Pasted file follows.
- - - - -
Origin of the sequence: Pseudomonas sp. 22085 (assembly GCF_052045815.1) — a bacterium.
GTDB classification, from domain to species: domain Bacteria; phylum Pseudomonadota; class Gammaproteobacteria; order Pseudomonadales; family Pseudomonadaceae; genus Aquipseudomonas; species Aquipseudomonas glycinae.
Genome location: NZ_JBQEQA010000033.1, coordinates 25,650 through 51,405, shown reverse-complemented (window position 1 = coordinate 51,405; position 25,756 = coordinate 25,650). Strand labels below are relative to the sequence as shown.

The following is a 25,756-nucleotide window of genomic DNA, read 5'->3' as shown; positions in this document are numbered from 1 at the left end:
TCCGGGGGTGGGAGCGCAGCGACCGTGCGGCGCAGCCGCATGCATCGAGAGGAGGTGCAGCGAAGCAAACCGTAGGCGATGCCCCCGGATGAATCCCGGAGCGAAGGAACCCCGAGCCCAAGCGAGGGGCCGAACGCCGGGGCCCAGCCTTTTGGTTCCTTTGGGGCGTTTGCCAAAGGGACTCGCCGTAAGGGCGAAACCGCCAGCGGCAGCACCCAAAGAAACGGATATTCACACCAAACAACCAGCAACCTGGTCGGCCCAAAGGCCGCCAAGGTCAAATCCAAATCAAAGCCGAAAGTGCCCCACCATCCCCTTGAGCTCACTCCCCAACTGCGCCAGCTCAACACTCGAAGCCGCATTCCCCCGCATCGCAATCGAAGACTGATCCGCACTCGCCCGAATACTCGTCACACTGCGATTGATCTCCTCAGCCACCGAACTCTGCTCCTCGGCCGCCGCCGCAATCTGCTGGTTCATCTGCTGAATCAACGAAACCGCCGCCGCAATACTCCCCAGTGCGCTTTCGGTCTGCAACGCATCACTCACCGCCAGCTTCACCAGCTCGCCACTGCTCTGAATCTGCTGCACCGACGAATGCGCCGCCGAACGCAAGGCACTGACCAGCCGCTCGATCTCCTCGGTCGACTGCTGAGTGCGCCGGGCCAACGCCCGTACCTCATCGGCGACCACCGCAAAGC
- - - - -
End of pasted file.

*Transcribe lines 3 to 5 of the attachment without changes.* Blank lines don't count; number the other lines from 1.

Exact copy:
Genome location: NZ_JBQEQA010000033.1, coordinates 25,650 through 51,405, shown reverse-complemented (window position 1 = coordinate 51,405; position 25,756 = coordinate 25,650). Strand labels below are relative to the sequence as shown.

The following is a 25,756-nucleotide window of genomic DNA, read 5'->3' as shown; positions in this document are numbered from 1 at the left end:
TCCGGGGGTGGGAGCGCAGCGACCGTGCGGCGCAGCCGCATGCATCGAGAGGAGGTGCAGCGAAGCAAACCGTAGGCGATGCCCCCGGATGAATCCCGGAGCGAAGGAACCCCGAGCCCAAGCGAGGGGCCGAACGCCGGGGCCCAGCCTTTTGGTTCCTTTGGGGCGTTTGCCAAAGGGACTCGCCGTAAGGGCGAAACCGCCAGCGGCAGCACCCAAAGAAACGGATATTCACACCAAACAACCAGCAACCTGGTCGGCCCAAAGGCCGCCAAGGTCAAATCCAAATCAAAGCCGAAAGTGCCCCACCATCCCCTTGAGCTCACTCCCCAACTGCGCCAGCTCAACACTCGAAGCCGCATTCCCCCGCATCGCAATCGAAGACTGATCCGCACTCGCCCGAATACTCGTCACACTGCGATTGATCTCCTCAGCCACCGAACTCTGCTCCTCGGCCGCCGCCGCAATCTGCTGGTTCATCTGCTGAATCAACGAAACCGCCGCCGCAATACTCCCCAGTGCGCTTTCGGTCTGCAACGCATCACTCACCGCCAGCTTCACCAGCTCGCCACTGCTCTGAATCTGCTGCACCGACGAATGCGCCGCCGAACGCAAGGCACTGACCAGCCGCTCGATCTCCTCGGTCGACTGCTGAGTGCGCCGGGCCAACGCCCGTACCTCATCGGCGACCACCGCAAAGC